I have a rather large (20 - 25 ft) ornamental weeping cherry tree in my backyard that after flowering produces tiny pea size cherries that are mostly tart and astringent(?).
I was wondering if it would be possible to graft a more edible variety onto this well established ornamental tree? Perhaps on the side that gets more sun. Removing the tree is not an option.
I am in particular looking for a very low maintenance semi-sour or semi-sweet variety that can be used in baking, with bonus points if its acceptable for fresh eating. I’ve been recommended the “romance” series which seems to fit the bill well… but I’m not sure how grafting a non-weeping variety on a weeping works.
I DID see this similar discussion here about a similar topic and will be looking into guerrillagrafters.org but wanted to get some advice specific to my situation.
By the way, where would one obtain romance series scion wood… eBay? Found this
I have a similar weeping cherry, too bad my wife likes it so much or it would have some “real” fruits on it
I think it will graft fine, the only question is about graft compatibility. For standard cherries they look pretty close genetically based on the leaves, not sure about the Romance ones though.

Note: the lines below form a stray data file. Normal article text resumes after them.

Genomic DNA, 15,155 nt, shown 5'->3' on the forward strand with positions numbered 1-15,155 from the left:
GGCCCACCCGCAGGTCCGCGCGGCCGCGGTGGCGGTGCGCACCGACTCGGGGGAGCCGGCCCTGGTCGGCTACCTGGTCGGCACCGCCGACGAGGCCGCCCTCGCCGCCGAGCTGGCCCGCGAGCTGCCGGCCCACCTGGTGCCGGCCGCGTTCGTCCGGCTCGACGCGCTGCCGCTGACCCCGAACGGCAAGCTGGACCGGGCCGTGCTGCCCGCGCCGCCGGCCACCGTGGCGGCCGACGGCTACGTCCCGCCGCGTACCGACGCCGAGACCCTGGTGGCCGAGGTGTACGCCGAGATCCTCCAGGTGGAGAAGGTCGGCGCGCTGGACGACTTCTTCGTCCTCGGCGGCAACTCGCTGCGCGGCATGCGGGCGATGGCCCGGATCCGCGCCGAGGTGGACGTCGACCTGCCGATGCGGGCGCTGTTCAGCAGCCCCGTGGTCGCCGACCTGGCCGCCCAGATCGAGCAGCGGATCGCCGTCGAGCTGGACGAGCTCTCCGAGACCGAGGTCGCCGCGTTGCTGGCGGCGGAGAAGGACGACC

Interesting project. That is a beautiful tree. For this project you need a plan that spans decades with a clearly defined goal.
If you convert just half of it to a fruiting cherry cultivar I think that the tree would lose it’s visual appeal and be more difficult to maintain. For backyard fruit production you must net the tree so that birds don’t strip all the fruit. The taller the tree the more challenging netting, spraying and trimming becomes. You could graft just a few lower branches but they will probably be low vigor due to apical dominance, with insignificant quantity of fruit.
Bottom line, I would either do a full conversion knowing that there is a risk that the tree may die in the process, or I would leave it alone.